Shields serves notice he’s for real

Published 5:50 pm Saturday, April 24, 2010

The results of last night’s WEC event were not known as of the time of this writing. There’ll be a recap of it in a later column. This week’s column will take a look back at last Saturday’s Strikeforce event on CBS and the controversy

it left in its wake.

    There are several things that Strikeforce’s second event on CBS should be remembered for.

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    The event should be remembered for the emphatic arrival of Jake Shields. MMA followers knew Shields was a great fighter. His true test came Saturday night when he faced MMA legend Dan Henderson who had just defected from the UFC.

    Resiliency is an important component of a champion and Shields displayed this in front of a national audience. Shields withstood two first round knockdowns and after regaining composure, used his skills to control the fight. He went on to dominate Henderson to retain the Strikeforce middleweight title in a five round decision.

    Strikeforce is now in a pickle. Jake Shields will be a free agent this year and the UFC is extremely interested.

    Shields is just the plum the UFC needs. He’s now a nationally recognized figure plus he can fight at both welterweight and middleweight. Fans are salivating at the prospect of Shields vs. Georges St. Pierre or Shields vs. Anderson “The Spider” Silva.

    The Strikeforce event should also be remembered for a major battle in the international struggle for MMA dominance. For over a decade there’s been a rivalry between the US and Japan in the sport. The best pound-for-pound

Japanese fighter, Shinya Aoki, came to the US to battle American Gilbert “El Nino” Melendez.

    Melendez punished Aoki for five rounds, sending a clear message that not only is he a top lightweight, the US is now the epicenter of worldwide MMA.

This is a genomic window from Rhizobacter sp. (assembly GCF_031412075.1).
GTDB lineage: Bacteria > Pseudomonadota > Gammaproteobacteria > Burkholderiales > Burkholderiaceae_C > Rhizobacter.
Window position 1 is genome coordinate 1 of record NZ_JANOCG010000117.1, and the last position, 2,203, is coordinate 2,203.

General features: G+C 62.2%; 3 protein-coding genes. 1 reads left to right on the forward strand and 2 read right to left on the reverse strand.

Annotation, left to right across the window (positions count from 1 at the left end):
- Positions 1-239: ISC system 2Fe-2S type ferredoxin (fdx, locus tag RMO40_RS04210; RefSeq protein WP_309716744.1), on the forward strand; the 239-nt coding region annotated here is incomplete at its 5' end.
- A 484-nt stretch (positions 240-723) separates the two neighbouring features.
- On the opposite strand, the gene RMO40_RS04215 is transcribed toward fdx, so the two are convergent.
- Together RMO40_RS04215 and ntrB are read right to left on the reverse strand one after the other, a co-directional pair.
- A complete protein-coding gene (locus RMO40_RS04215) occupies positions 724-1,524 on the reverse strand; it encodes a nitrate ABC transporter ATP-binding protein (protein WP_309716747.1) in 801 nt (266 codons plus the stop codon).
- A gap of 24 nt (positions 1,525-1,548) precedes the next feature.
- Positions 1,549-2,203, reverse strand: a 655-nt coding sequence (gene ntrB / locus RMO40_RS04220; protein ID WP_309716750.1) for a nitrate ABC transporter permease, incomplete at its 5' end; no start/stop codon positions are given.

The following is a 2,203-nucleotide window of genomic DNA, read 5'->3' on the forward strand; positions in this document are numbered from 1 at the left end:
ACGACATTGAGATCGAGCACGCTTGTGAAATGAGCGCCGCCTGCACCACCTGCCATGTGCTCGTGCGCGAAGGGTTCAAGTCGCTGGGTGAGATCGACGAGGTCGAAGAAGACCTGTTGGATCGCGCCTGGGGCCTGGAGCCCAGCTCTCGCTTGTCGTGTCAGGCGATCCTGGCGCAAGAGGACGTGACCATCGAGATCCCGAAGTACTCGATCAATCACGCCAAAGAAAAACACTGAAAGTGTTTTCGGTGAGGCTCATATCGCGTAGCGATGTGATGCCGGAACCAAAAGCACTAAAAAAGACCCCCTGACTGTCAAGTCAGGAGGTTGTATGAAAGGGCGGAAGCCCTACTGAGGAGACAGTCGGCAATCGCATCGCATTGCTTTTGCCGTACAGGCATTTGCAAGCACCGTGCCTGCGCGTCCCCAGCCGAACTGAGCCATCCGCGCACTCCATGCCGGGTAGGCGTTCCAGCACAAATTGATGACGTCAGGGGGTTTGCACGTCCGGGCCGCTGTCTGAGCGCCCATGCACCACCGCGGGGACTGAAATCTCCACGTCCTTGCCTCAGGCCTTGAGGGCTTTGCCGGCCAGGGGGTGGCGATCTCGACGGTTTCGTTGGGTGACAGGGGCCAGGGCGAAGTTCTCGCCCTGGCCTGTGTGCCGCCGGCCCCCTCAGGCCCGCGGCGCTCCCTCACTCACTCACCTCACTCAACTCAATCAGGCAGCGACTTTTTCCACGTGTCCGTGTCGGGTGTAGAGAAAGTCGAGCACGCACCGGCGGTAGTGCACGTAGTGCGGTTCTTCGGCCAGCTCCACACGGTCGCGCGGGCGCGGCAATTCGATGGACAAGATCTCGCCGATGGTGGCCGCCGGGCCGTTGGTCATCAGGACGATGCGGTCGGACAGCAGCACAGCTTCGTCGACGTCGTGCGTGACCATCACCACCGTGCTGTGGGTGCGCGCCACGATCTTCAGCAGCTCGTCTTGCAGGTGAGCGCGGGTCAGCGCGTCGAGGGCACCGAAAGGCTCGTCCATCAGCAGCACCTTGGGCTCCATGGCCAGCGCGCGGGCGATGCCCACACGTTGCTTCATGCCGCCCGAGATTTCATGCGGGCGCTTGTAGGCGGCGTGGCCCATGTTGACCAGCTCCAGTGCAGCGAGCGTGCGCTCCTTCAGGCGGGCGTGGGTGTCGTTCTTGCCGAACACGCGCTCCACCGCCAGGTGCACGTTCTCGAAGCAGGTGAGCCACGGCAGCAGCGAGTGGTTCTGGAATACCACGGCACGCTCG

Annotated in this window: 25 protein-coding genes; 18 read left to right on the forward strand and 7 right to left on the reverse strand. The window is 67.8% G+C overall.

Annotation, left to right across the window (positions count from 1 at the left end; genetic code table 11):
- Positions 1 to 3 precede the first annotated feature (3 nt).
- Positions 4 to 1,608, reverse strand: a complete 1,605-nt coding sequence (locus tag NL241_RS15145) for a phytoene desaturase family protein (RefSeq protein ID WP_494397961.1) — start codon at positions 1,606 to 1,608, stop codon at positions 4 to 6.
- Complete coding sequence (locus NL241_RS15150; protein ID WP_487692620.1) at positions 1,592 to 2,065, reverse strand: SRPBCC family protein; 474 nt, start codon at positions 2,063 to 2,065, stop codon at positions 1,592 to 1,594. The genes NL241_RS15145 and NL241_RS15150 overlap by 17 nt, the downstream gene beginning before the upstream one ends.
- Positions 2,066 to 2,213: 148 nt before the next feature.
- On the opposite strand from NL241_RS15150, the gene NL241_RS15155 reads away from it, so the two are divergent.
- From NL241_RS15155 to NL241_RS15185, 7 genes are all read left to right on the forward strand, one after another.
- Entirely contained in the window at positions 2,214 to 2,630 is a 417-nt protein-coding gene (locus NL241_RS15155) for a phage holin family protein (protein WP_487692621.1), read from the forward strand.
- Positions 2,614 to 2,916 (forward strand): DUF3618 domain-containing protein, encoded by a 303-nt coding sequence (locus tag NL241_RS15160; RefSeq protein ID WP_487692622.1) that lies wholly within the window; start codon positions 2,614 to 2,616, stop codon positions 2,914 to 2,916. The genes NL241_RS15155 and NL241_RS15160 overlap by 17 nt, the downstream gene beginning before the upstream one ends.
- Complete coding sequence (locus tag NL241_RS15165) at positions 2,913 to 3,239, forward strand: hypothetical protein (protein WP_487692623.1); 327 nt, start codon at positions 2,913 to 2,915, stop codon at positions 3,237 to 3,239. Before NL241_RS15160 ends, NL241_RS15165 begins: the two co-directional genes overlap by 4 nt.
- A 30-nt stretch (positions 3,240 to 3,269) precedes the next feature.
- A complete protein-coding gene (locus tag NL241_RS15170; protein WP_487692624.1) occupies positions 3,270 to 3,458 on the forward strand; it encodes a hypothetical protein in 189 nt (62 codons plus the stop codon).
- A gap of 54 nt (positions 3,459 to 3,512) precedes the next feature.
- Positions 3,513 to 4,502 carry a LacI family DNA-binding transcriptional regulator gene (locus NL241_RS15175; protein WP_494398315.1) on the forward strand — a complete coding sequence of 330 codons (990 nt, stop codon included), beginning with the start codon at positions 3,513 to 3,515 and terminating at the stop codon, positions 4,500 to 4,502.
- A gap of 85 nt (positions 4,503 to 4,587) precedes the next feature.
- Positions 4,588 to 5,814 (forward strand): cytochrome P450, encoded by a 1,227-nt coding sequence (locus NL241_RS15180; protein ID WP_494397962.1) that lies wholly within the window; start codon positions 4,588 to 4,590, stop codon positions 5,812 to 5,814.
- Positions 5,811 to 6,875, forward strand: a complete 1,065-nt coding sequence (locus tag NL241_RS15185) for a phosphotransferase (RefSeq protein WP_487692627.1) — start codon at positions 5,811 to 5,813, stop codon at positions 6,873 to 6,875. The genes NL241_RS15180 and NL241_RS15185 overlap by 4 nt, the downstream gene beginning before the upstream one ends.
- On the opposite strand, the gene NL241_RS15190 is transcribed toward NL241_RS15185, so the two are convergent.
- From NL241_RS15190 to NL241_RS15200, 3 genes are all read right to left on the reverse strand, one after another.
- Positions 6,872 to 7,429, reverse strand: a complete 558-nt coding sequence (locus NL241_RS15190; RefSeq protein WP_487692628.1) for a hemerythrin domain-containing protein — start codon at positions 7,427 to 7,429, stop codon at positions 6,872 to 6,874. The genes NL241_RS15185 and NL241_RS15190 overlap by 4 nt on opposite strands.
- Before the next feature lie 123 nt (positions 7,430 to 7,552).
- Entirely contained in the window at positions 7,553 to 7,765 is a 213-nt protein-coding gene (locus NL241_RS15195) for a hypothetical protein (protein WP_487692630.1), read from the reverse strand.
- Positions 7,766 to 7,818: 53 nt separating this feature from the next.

The last thing the Strikeforce event should be remembered for is trivial, although it speaks volumes for the spirit of MMA.

    NFL great turned mixed martial artist, Herschel Walker was in attendance. At the end of round three of the Shields-Henderson bout, Henderson was defending against an armbar and was saved by the bell. The camera cut to Walker sitting ringside and his eyes said it all.

    He was completely captivated by the action to the point of being in a trance-like state. This spoke volumes of Walker’s true love of MMA and just how much the sport has to offer.

    Unfortunately, what Strikeforce’s event should be remembered for is not what it ultimately will be remembered for. It’ll be remembered for the post-fight melee that ensued.

    Strikeforce fighter Jason “Mayhem” Miller snuck into the cage and interrupted Shields’ post-fight interview, asking for a rematch from a 2009 tilt between the two. Miller isn’t even close to being worthy of a rematch.

    Shields and training partner Gilbert Melendez took exception and shoved   Miller out of the way. After all, it was the most important interview of Shields’ career. The Diaz brothers, Nick and Nate, then jumped in and escalated it to a melee by striking Miller.

    There are many people at fault, but one should point at Miller as being the one to start the tumbling of the dominoes. Perhaps he’s a true attention hog.

    More than likely though Miller realizes he is a middle-of-the-road fighter who could benefit financially if he creates a standout persona. Fans will tune in to either see the flamboyant guy they love or tune in to watch someone defeat the jerk they hate.

    Sadly, Miller’s ploy may have worked which is a far cry from the true spirit of MMA.

    David Estrada Jr. is a Mixed Martial Arts columnist for the Port Arthur News. He can be e-mailed at